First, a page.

Right now, something called a "torture horn" is sitting in a room at the Frye Art Museum. It's really a sarcophagus of spit. Built in 2006 by musician Josh Stewart for the Degenerate Art Ensemble, it is an old wooden toy piano joined to a sealed plastic reservoir that holds air (specifically, old musician-breath) and bagpipe reeds encased in plastic tubes. The torture horn is operated by breathing into it, and when DAE cofounder Joshua Kohl played it for me during a visit to their studio space, it sounded like a vaguely harmonious wheeze but not entirely unlike torture. "Look here," he said with a small smile as he pointed to beads of condensation in its plastic reservoir, leftover saliva from years of musicians playing the thing. "Some of this spit is 5 years old!"
The torture horn is a relic, an artifact from the living, messy world of DAE's performance history, which began in 1999 when DAE—a Butoh-influenced dance/theater/music company—sprang from the forehead of Seattle's Young Composers Collective.
In another room at the Frye hangs the Tuning Nest, an eerie forest of eight brown pods that look like the dangling heads of ligneous aliens and emit low, entrancing tones. The pods (made from thousands of feet of paper and gallons of glue and beeswax, and tinted with persimmon tannin, rust, and pine soot) are wired to a broken trunk in the middle of the room (vertical, but with a raggedy gap in its middle) that is wired to a box full of electronics. During a press preview, Robb Kunz (a musician, sonic engineer, and instrument inventor for DAE) opens the box proudly, showing off how he hacked together cheap and found materials to make this bizarre jungle of tones that glide from soothing to disturbing.
Unlike the torture horn, Tuning Nest is not a relic—it's an installation artwork, made for the museum. The nest fills its room with the droning, off-kilter tension that saturates DAE performances, an interpolation of the company's live performance into a sculpture. The gap between the torture horn and Tuning Nest is the gap between what works and what doesn't in this exhibition that attempts to translate a theater company into a museum installation. It's an admirable ambition, but a mixed success.
For weeks before the opening of the exhibition, Frye curator Robin Held and Kohl stressed to me in interviews that it was not supposed to be a collection of relics and artifacts from previous performances, but an experience in its own right, a distillation of the DAE aesthetic into a museumworthy show. Held especially talked about the "ninjas," "warrior princesses," and "moments of battle and transformation" that characterize DAE's experimental performances and wanting to introduce them to new audiences.
DAE has made eight full-length pieces in the past 12 years—including Cuckoo Crow and Sonic Tales—which are characterized, in part, by the work DAE puts into each one. They write full scores (sometimes for dozens of instruments), they build new instruments (including the torture horn and chest harps made of tunable construction nails), they commission dance and animation (from choreographers like Amy O'Neal and animators like Stefan Gruber, performed by dancers including oft-featured Haruko Nishimura), and they build costumes that double as instruments (witness the "weeble wobble" at the Frye, a giant dress built on a human-sized bowl-shaped base, tricked out with chimes for attackers to "play" with wooden dowels during dance-fight scenes).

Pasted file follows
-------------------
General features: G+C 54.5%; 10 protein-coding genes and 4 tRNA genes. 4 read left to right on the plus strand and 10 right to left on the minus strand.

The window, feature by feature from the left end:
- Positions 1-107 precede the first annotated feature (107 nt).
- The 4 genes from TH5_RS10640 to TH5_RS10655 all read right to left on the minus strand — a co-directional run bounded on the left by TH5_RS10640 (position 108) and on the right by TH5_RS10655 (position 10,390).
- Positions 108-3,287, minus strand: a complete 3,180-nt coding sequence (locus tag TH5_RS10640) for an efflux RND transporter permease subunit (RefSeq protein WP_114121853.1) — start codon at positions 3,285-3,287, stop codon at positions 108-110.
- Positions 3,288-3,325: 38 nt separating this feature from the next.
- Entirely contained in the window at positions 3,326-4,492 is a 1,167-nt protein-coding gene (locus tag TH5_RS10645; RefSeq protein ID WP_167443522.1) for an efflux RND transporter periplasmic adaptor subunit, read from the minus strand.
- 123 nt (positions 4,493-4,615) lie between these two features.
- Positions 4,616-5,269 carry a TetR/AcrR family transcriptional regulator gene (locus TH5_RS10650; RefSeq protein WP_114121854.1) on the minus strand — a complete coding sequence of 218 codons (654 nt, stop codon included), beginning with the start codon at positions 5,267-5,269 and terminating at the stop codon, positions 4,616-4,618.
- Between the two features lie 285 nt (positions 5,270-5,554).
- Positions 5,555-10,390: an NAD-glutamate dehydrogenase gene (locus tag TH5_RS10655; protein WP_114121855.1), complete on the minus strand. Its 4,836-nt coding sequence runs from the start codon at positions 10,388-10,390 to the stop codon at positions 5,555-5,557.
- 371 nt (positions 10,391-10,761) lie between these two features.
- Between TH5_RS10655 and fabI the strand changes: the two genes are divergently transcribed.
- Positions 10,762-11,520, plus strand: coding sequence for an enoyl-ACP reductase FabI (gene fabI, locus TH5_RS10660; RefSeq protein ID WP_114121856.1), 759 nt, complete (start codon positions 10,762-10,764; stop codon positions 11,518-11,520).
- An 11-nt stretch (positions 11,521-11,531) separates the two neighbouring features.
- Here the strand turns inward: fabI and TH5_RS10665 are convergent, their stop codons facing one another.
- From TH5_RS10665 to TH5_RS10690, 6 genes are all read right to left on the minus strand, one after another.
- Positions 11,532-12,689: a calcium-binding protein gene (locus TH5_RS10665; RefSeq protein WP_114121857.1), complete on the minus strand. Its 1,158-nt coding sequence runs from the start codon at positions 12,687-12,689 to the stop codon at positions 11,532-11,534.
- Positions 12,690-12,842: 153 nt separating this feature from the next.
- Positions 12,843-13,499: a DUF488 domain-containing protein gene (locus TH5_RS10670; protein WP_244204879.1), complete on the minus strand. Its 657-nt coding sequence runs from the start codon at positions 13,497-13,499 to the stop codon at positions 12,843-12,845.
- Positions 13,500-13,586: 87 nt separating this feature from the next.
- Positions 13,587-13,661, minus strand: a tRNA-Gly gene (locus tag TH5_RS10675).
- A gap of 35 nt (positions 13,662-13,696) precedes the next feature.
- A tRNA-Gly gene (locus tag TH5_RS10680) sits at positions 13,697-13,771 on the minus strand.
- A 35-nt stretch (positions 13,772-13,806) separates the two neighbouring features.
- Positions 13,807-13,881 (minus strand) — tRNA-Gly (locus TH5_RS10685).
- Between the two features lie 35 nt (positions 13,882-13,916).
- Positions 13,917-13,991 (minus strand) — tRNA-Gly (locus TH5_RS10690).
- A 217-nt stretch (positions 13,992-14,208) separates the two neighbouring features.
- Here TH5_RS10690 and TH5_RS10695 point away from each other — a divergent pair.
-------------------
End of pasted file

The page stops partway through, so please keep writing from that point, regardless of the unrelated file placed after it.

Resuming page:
Kohl has spoken about how the manipulations of theater and the manipulations of a gallery are different. Theater is fast, he explained—stitching on a dress can be provisional, details can be shellacked over, and if a costume splits or a thing breaks, a little tape can hold it together until the end of the show. "But in a gallery, people get up close and examine things," he said. "So we wanted to feature the work of the artists we've worked with for years* who've mostly been in the background and bring them up to the foreground." They built and rebuilt things, sorted through over a decade of photo and video and sound documentation, and put together this exhibition.
The result, despite Held's and Kohl's arguments, feels more like a collection of relics than its own thorough, rich installation. The Tuning Nest room stands apart because it's a success, weird and stimulating and unsettling. But other exhibits—even the 50-pound costume of crocheted yellow yarn by noted Seattle artist Mandy Greer—feel like anthropological artifacts. Those already familiar with DAE's imaginary universe, with its ninjas, warrior princesses, etc., will likely enjoy this invitation to step backstage into their rehearsal room, costume shop, and walk-in closet where they keep the 5-year-old spit. Those who aren't probably won't.
The Frye, Held says, assembled this exhibition with plans to tour it, and let's wish them all the best. But I will be surprised if people with little or no relationship to DAE's work rev up a strong interest based on this exhibition. DAE will, however, perform a new work at the Frye entitled Degenerate Art Ensemble's Red Shoes, this May and June. Consider the current exhibit a teaser of what DAE has done longest and done best—play live in front of an audience.
This article has been updated since its original publication.